EF Core Migrations without Hard-coding a Connection String using IDbContextFactory

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In my last post, I showed you how to set up an ASP.NET Core and Entity Framework Core solution so that you can use EF Core Migrations for database updates.  That code sample used a hard-coded database connection string in the OnConfiguring() method of my DbContext class…and that stinks.  It’s terrible for deployment and maintenance and it limits your flexibility and it’s just not a good idea    (Circle slash hard-coded connection strings.)

[TL;DR — here’s the sample code]

Don’t hard-code your DbContext connection strings!

The problem is that if you get rid of the OnConfiguring() method, you’ll get an error when you try to run your EF Core database migration.  Try it.  Remove that method, and run “dotnet ef database update”.  Boom!

No parameterless constructor was found on ‘MyDbContext’. Either add a parameterless constructor to ‘MyDbContext’ or add an implementation of ‘IDbContextFactory<MyDbContext>’ in the same assembly as ‘MyDbContext’.

What is IDbContextFactory<T>?

Ok.  Well, you can’t remove the constructor and still have this work with ASP.NET Core.  So what’s this IDbContextFactory thing?

IDbContextFactory<T> allows you to put the logic of creating instances of your DbContext into a type-safe class that follows a pattern that is known and usable by your code and the tooling of “dotnet ef”, Visual Studio, and Visual Studio Code.  It gives you a nice, clean way to separate the persistence details of your DbContext from the construction and configuration details for your DbContext.  This pattern fits nicely with the SOLID principles and Separation of Concerns and keeps your code organized.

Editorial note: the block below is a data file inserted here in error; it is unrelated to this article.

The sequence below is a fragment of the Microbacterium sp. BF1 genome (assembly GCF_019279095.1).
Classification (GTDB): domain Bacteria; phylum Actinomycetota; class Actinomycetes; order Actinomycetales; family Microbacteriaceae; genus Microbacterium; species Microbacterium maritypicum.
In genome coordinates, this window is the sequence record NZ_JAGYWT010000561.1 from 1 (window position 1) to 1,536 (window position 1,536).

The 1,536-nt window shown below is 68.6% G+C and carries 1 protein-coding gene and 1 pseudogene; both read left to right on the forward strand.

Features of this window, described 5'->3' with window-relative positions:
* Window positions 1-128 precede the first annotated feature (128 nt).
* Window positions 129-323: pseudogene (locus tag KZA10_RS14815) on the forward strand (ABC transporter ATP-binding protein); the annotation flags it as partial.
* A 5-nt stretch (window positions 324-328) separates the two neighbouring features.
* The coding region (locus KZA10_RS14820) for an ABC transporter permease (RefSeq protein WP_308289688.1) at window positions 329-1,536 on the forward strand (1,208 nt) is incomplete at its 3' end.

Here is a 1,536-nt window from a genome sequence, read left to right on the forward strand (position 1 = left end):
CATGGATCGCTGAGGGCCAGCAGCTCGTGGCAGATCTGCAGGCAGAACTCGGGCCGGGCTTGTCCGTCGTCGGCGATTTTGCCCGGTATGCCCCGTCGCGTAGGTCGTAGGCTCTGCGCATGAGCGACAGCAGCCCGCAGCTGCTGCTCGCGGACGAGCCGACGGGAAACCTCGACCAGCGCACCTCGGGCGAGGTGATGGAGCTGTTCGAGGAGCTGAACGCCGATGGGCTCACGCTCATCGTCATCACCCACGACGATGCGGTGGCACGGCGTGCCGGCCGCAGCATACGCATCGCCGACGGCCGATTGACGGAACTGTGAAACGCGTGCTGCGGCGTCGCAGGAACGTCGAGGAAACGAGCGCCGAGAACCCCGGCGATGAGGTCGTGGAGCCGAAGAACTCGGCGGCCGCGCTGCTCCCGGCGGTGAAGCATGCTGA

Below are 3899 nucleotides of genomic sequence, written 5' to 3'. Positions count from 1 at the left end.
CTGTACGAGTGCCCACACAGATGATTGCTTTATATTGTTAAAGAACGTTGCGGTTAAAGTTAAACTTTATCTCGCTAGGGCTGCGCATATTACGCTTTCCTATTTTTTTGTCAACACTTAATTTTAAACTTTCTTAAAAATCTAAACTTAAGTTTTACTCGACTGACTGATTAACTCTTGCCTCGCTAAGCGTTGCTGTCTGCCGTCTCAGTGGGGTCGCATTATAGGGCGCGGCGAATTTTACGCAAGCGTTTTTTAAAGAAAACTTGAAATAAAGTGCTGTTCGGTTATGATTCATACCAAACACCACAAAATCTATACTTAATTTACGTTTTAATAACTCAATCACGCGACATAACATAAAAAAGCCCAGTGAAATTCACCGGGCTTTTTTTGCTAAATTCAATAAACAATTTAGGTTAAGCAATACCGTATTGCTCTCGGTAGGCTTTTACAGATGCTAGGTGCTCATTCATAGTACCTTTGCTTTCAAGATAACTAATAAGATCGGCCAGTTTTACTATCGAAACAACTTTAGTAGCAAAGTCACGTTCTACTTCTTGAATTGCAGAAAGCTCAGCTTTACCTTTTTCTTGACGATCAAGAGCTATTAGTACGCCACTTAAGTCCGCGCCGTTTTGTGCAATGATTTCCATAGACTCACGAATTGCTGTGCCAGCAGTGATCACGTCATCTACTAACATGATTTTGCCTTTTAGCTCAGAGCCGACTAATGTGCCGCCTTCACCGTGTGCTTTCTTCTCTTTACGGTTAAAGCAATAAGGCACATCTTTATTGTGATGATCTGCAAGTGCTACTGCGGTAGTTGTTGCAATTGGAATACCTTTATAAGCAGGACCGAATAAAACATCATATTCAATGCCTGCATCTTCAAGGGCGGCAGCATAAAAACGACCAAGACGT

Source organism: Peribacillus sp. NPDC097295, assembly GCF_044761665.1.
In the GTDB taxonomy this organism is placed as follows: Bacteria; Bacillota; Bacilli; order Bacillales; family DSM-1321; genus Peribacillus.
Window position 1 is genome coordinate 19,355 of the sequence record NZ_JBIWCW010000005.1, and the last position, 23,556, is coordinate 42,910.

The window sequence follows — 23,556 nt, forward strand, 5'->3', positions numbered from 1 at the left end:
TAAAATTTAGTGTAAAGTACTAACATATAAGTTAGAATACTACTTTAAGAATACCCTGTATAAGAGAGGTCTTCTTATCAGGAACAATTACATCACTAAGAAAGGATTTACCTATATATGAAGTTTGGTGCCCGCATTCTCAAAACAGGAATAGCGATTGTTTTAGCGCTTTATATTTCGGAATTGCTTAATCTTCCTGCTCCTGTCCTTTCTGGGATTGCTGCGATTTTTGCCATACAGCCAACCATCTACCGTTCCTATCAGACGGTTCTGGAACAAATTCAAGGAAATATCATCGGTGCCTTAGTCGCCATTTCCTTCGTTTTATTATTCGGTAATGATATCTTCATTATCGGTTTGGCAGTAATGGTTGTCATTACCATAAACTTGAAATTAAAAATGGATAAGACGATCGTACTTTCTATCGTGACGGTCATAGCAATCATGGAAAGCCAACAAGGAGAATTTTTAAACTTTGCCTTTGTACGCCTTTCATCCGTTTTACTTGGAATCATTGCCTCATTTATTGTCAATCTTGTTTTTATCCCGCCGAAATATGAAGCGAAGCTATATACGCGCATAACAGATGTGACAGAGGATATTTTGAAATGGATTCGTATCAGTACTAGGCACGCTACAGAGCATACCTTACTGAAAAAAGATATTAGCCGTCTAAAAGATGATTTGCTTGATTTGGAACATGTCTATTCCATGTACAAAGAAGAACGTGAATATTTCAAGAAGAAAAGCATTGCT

In my implementation of IDbContextFactory<T>, I wanted to be able to read my connection strings from appsettings.json and from environment variables.  This would mirror the same kind of configuration and initialization that happens in ASP.NET Core’s Startup.cs.

var builder = new Microsoft.Extensions.Configuration.ConfigurationBuilder()
 .SetBasePath(basePath)
 .AddJsonFile("appsettings.json")
 .AddJsonFile($"appsettings.{environmentName}.json", true)
 .AddEnvironmentVariables();

var config = builder.Build();

var connstr = config.GetConnectionString("(default)");